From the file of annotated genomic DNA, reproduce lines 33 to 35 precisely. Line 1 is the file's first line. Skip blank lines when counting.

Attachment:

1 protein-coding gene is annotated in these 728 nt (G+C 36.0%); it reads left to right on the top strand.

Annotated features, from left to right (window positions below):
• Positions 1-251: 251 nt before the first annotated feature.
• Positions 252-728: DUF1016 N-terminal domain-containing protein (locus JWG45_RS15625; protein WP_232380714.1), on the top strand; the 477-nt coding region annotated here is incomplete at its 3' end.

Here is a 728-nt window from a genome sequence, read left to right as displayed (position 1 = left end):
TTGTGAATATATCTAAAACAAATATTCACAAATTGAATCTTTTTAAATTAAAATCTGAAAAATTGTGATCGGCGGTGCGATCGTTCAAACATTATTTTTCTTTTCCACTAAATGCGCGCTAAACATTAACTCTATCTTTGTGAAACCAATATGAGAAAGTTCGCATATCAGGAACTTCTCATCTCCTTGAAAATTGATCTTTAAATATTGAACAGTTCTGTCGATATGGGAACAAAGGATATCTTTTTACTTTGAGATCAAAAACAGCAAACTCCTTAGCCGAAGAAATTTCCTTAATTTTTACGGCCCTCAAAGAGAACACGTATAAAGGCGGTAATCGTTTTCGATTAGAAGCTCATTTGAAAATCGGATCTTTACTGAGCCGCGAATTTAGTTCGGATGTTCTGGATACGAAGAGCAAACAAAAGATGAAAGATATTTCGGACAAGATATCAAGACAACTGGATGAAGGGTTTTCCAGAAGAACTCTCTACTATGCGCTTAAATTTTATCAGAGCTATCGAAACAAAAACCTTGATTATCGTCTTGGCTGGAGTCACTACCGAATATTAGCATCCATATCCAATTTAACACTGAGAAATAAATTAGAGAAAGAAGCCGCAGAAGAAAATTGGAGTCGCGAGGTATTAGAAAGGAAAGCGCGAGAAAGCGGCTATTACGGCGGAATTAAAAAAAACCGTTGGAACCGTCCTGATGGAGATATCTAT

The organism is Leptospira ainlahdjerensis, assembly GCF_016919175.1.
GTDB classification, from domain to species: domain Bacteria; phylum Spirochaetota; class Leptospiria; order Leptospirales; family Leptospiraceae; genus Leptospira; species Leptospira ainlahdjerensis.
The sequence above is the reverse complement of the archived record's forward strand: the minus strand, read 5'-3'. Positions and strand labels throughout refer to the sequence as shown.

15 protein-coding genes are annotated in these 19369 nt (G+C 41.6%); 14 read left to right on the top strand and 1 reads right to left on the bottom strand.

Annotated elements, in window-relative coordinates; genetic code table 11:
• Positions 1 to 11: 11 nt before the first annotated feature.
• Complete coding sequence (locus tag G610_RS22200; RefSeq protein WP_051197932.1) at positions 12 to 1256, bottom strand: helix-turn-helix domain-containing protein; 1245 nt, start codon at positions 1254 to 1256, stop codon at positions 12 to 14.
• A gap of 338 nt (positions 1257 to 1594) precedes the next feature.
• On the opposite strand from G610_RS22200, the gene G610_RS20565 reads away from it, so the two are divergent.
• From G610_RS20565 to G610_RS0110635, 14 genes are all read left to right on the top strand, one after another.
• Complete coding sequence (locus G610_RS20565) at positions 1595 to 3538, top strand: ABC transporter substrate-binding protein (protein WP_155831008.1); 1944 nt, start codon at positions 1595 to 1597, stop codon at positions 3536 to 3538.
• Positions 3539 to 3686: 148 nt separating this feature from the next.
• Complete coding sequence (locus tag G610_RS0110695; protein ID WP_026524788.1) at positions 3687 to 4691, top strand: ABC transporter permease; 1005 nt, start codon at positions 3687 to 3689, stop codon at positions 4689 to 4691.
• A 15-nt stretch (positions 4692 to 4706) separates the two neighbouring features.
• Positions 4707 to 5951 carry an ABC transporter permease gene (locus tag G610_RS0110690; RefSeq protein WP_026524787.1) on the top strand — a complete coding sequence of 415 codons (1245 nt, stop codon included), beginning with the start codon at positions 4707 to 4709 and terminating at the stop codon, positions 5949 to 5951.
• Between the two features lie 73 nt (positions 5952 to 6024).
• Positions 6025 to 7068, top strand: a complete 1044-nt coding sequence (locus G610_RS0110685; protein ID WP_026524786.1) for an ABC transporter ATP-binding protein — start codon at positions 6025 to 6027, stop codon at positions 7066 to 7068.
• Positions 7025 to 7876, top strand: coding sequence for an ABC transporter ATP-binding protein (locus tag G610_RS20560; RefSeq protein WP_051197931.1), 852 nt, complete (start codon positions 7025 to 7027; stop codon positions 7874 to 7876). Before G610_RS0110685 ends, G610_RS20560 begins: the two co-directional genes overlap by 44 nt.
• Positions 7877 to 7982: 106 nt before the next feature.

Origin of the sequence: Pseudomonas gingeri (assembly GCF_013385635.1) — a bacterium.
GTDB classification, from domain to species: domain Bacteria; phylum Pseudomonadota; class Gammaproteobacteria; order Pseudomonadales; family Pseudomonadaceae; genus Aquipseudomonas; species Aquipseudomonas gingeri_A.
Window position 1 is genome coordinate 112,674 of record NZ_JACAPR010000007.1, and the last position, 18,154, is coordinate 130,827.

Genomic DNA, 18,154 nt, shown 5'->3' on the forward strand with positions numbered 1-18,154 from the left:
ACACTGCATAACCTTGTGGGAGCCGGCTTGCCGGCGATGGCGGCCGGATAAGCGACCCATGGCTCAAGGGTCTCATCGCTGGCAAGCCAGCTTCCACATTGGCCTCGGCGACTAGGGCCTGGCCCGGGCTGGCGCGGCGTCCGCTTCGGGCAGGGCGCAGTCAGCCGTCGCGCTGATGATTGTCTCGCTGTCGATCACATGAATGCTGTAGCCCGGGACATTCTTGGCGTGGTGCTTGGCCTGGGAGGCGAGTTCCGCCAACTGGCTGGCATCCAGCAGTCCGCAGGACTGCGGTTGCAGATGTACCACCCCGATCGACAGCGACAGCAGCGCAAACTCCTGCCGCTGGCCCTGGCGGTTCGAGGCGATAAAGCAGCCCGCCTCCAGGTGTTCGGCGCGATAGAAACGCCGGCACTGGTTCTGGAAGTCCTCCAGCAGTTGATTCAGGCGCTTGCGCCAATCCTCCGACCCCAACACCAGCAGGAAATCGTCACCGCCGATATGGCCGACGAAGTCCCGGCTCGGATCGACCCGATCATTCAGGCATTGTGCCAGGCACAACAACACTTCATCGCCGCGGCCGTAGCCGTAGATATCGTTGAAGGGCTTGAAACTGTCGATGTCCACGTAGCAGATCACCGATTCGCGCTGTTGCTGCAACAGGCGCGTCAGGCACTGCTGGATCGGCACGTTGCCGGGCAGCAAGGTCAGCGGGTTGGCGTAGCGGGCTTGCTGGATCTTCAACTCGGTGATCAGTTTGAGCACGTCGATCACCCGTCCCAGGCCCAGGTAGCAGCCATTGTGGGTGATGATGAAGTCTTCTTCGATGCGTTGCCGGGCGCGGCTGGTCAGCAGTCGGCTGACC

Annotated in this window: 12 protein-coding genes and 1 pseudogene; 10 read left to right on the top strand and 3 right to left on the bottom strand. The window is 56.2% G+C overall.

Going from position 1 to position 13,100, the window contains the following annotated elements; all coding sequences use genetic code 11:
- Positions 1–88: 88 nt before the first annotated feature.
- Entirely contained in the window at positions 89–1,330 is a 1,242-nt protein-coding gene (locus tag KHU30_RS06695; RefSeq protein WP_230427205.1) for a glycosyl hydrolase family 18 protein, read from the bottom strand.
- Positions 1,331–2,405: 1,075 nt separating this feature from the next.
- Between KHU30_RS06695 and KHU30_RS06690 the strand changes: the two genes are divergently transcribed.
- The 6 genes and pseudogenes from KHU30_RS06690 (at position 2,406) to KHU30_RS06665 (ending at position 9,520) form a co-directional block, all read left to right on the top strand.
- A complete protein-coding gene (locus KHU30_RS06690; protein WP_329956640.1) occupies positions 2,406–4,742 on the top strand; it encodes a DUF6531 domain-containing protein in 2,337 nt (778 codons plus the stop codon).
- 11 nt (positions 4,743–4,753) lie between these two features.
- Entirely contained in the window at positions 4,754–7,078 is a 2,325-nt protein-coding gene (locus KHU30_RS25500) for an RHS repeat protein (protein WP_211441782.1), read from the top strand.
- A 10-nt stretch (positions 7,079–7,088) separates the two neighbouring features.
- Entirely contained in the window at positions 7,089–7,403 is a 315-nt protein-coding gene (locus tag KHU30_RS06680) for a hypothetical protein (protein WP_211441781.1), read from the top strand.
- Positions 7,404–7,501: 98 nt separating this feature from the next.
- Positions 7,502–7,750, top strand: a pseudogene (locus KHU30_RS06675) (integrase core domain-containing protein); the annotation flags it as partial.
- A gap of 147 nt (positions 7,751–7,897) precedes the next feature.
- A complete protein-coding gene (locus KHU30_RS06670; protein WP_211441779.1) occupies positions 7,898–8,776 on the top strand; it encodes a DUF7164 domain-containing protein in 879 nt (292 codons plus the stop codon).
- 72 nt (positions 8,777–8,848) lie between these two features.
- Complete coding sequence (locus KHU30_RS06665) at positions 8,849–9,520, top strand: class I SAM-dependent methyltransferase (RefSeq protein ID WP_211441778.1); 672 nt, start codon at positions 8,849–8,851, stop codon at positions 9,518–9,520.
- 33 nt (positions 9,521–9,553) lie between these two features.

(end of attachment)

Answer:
- Positions 1–88: 88 nt before the first annotated feature.
- Entirely contained in the window at positions 89–1,330 is a 1,242-nt protein-coding gene (locus tag KHU30_RS06695; RefSeq protein WP_230427205.1) for a glycosyl hydrolase family 18 protein, read from the bottom strand.
- Positions 1,331–2,405: 1,075 nt separating this feature from the next.